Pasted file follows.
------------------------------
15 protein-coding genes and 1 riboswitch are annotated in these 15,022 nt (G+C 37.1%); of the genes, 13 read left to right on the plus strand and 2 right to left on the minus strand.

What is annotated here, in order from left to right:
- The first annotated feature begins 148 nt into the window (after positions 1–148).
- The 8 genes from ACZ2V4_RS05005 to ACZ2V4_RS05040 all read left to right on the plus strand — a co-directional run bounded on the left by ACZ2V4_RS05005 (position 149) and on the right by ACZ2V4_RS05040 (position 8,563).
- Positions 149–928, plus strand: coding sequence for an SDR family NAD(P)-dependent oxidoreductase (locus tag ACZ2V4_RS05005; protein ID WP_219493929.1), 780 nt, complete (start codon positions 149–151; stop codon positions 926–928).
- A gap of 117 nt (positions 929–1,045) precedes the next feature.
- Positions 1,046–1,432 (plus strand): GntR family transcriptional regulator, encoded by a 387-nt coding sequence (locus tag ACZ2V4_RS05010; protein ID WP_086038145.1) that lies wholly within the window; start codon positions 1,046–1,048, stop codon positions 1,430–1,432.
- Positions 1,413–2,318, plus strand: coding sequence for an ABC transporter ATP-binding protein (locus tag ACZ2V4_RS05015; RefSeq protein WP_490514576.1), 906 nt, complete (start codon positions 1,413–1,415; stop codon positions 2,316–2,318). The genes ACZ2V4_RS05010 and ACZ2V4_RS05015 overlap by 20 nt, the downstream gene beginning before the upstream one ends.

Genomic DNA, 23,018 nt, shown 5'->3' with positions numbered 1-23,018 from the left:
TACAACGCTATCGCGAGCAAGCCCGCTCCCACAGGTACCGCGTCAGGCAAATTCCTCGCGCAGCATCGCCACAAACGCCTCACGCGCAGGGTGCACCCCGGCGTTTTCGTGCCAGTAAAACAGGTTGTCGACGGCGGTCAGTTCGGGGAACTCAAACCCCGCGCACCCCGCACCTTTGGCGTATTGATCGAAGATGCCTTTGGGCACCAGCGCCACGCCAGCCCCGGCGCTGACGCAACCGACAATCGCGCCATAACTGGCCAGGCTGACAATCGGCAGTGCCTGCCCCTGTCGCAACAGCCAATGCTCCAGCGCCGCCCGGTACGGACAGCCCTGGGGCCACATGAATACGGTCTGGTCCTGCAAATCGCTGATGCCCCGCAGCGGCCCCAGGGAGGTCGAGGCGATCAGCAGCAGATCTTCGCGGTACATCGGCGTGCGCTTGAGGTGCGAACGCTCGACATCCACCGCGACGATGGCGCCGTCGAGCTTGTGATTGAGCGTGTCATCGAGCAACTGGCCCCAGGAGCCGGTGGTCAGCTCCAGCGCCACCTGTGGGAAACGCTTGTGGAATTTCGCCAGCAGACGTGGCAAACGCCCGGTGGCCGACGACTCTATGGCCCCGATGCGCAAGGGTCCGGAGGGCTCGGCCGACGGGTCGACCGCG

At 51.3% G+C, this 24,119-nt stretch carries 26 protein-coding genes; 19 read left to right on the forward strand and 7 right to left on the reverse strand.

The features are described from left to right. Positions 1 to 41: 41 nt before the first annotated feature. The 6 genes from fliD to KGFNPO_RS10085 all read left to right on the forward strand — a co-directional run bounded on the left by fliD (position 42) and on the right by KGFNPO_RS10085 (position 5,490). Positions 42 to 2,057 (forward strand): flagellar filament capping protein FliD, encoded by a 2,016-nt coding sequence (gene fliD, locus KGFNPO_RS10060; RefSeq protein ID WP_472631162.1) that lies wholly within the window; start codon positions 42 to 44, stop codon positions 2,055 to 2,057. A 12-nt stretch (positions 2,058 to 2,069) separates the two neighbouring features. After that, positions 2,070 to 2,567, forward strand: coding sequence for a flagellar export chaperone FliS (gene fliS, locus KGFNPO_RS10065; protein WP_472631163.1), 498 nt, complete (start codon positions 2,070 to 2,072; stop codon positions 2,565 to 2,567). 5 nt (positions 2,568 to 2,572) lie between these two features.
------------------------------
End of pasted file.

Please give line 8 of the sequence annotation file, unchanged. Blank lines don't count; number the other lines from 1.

- Positions 1,413–2,318, plus strand: coding sequence for an ABC transporter ATP-binding protein (locus tag ACZ2V4_RS05015; RefSeq protein WP_490514576.1), 906 nt, complete (start codon positions 1,413–1,415; stop codon positions 2,316–2,318). The genes ACZ2V4_RS05010 and ACZ2V4_RS05015 overlap by 20 nt, the downstream gene beginning before the upstream one ends.